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Boris Johnson avoids interview by going into fridge as final day of campaigning kicks off

A YouGov seat-prediction poll indicated the Tories could win a 28-seat majority tomorrow.

Boris Johnson  in Guiseley, Leeds this morning.
Boris Johnson in Guiseley, Leeds this morning.
Image: PA Images

Updated Dec 11th 2019, 10:53 AM

BORIS JOHNSON STARTED the final day of campaigning with a photo-op that saw him  delivering milk, with the Prime Minister also entered a fridge to avoid a live TV interview.

Both the Conservative leader and Labour’s  Jeremy Corbyn are planning to criss-cross the UK as a fresh poll suggested a hung parliament could still be on the cards.

YouGov’s constituency-by-constituency poll predicts the Conservatives are on course for a 28 seat majority – but the margin of error and unknown impact of tactical voting means a hung parliament is still a possibility.

The pollsters, who have analysed more than 100,000 voter interviews over the past week, predicted the Tories will win 339 seats and Labour 231.

The poll was released last night with Johnson campaigning early this morning in the Conservative-held marginal seat of Pudsey in West Yorkshire, insisting he was “fighting for every vote”. 

“This could not be more critical, it could not be tighter – I just say to everybody the risk is very real that we could tomorrow be going into another hung parliament,” he told reporters.

As Johnson was walking towards one of the milk vans at the photo-op, Good Morning Britain reporter Jonathan Swain attempted to speak to him and asked would he appear on the programme. 

Johnson said he would before walking off towards a storage fridge.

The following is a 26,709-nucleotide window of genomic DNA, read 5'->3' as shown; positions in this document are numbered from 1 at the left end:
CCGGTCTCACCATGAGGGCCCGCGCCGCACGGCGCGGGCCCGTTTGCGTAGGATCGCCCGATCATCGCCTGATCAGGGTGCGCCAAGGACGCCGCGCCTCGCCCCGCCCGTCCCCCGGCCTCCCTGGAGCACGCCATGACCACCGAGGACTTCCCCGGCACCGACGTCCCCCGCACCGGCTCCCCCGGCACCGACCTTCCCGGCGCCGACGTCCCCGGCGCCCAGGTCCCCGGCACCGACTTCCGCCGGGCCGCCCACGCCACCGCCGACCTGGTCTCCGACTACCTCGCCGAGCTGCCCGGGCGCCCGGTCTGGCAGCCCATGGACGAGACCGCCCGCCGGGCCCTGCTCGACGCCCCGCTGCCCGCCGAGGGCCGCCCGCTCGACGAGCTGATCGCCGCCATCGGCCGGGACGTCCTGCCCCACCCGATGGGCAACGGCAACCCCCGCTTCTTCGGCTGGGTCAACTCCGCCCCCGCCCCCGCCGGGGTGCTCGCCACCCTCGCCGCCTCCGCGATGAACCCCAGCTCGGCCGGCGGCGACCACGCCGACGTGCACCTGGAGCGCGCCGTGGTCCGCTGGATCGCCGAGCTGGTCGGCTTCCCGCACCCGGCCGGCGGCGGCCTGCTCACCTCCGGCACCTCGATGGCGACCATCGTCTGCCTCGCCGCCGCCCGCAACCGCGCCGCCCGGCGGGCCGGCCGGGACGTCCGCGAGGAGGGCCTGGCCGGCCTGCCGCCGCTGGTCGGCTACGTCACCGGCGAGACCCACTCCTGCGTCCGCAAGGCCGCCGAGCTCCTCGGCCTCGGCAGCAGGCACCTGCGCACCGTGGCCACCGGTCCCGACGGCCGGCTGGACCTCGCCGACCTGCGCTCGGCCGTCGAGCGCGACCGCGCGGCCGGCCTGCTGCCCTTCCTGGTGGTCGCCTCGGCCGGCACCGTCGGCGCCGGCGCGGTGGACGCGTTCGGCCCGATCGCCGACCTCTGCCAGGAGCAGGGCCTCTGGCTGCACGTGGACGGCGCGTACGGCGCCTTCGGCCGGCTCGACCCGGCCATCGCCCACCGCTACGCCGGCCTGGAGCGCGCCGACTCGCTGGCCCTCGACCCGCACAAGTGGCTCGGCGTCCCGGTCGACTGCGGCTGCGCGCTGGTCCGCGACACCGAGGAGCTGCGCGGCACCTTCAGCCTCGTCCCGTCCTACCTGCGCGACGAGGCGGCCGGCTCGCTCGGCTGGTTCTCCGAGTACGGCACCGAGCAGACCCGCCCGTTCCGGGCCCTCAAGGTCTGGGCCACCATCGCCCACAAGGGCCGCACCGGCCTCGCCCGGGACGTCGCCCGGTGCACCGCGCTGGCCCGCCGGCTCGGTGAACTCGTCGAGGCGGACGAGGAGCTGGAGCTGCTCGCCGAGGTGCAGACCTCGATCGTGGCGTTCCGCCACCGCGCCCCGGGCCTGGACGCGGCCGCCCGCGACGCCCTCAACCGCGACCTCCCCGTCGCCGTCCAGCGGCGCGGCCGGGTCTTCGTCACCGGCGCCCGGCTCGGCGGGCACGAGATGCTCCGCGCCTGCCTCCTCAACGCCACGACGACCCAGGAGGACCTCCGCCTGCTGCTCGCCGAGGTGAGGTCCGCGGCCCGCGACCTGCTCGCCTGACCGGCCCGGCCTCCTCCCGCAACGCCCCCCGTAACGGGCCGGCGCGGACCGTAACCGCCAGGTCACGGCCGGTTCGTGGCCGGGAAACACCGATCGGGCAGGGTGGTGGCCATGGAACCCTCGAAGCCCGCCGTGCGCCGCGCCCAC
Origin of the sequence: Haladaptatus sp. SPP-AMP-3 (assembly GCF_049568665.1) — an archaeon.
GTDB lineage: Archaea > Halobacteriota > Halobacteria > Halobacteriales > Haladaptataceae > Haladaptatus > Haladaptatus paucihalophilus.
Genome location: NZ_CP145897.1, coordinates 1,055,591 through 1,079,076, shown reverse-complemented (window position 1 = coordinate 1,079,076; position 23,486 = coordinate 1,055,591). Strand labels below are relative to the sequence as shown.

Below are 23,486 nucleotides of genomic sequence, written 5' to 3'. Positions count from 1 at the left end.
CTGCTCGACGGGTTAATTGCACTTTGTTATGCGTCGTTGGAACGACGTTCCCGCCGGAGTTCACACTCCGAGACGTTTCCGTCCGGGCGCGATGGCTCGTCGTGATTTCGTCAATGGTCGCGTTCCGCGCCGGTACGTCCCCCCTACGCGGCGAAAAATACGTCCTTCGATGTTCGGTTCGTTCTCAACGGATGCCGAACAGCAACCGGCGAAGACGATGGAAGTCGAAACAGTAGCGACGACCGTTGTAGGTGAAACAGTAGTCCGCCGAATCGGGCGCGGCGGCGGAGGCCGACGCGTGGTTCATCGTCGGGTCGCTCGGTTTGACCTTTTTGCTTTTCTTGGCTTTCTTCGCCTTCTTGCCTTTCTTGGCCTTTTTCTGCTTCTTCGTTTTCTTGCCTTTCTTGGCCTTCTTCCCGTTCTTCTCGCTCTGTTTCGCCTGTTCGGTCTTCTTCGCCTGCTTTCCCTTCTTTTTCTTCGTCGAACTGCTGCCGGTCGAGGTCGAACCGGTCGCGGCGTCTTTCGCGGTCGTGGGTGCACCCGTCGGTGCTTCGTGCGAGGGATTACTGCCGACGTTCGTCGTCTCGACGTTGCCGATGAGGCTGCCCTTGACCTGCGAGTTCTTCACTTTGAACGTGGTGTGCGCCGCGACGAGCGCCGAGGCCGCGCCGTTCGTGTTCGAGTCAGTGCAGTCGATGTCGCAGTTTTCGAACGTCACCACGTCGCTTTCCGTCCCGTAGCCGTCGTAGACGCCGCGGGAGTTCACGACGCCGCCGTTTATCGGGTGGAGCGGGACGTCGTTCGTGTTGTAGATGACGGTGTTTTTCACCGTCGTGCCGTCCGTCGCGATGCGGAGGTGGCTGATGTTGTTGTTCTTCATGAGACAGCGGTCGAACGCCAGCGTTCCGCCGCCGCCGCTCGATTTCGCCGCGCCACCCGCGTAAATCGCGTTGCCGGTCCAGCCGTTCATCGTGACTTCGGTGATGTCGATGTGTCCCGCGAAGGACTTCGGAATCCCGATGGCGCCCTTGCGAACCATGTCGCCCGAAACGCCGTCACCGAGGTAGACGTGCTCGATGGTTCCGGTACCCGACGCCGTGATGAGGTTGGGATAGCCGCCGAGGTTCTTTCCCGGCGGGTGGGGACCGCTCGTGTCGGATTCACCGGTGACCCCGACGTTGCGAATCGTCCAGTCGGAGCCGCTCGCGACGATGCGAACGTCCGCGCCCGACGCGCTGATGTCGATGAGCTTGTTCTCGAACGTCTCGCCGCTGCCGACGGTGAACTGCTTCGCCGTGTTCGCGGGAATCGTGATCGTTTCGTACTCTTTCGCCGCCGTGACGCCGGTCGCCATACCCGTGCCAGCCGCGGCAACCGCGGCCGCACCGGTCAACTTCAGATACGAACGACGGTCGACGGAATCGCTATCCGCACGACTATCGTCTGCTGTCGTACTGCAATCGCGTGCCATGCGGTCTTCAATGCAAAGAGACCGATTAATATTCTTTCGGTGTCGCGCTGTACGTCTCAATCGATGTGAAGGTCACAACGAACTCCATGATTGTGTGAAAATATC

Corbyn started his last day of campaigning in Glasgow South West – where Labour is hoping to overturn an SNP majority at the last election of just 60 – with a promise of “real hope” for voters affected by years of austerity.

“They need a UK government that will invest all across the country and give real hope and real security to people,” he said.

“That is the offer that Labour makes and we’ve carried that message all across the country during the last 51 days of this campaign.” 

Last night’s Yougov poll narrowed its predicted Conservative win, more than halving a previous prediction made two weeks ago of a majority of 68 to 28. 

A 28-seat majority would be the best Tory result since Margaret Thatcher’s showing in 1987.

Chris Curtis, YouGov’s political research manager, said: “The margins are extremely tight and small swings in a small number of seats, perhaps from tactical voting and a continuation of Labour’s recent upward trend, means we can’t currently rule out a hung parliament.”

The result will be a worry to Johnson as he prepares for a final blitz across the country as the campaign enters its final full day, with Tory gains off Labour reduced from 44 to 29 since the November 27 findings.

The Tory leader told journalists at an event at JCB’s Cab Manufacturing Centre in Staffordshire yesterday he was “absolutely not” guaranteed victory on Thursday.

“This is a very close fought election and we need every vote,” he said.

Brexit. Prime Minister Boris Johnson drives a Union flag-themed JCB, with the words “Get Brexit Done’ inside the digger bucket, through a fake wall.

Johnson will spend the final day of campaigning in Labour marginals in Yorkshire, the Midlands and Wales, before finishing the day with a rally near London.

While the polls have improved for Jeremy Corbyn’s Labour Party, the haul of 231 seats would mean a loss of 31 seats compared to 2017’s outcome – its worst result since the 1980s.

According to YouGov, Labour could be set to make two gains, pulling off a Cabinet minister scalp by taking Chipping Barnet, the constituency currently held by Environment Secretary Theresa Villiers.

Foreign Secretary Dominic Raab is in trouble to the Liberal Democrats in Esher and Walton, while former Tory leader Iain Duncan Smith in Chingford and Woodford Green is clinging on by only two points against Labour, the poll result indicates.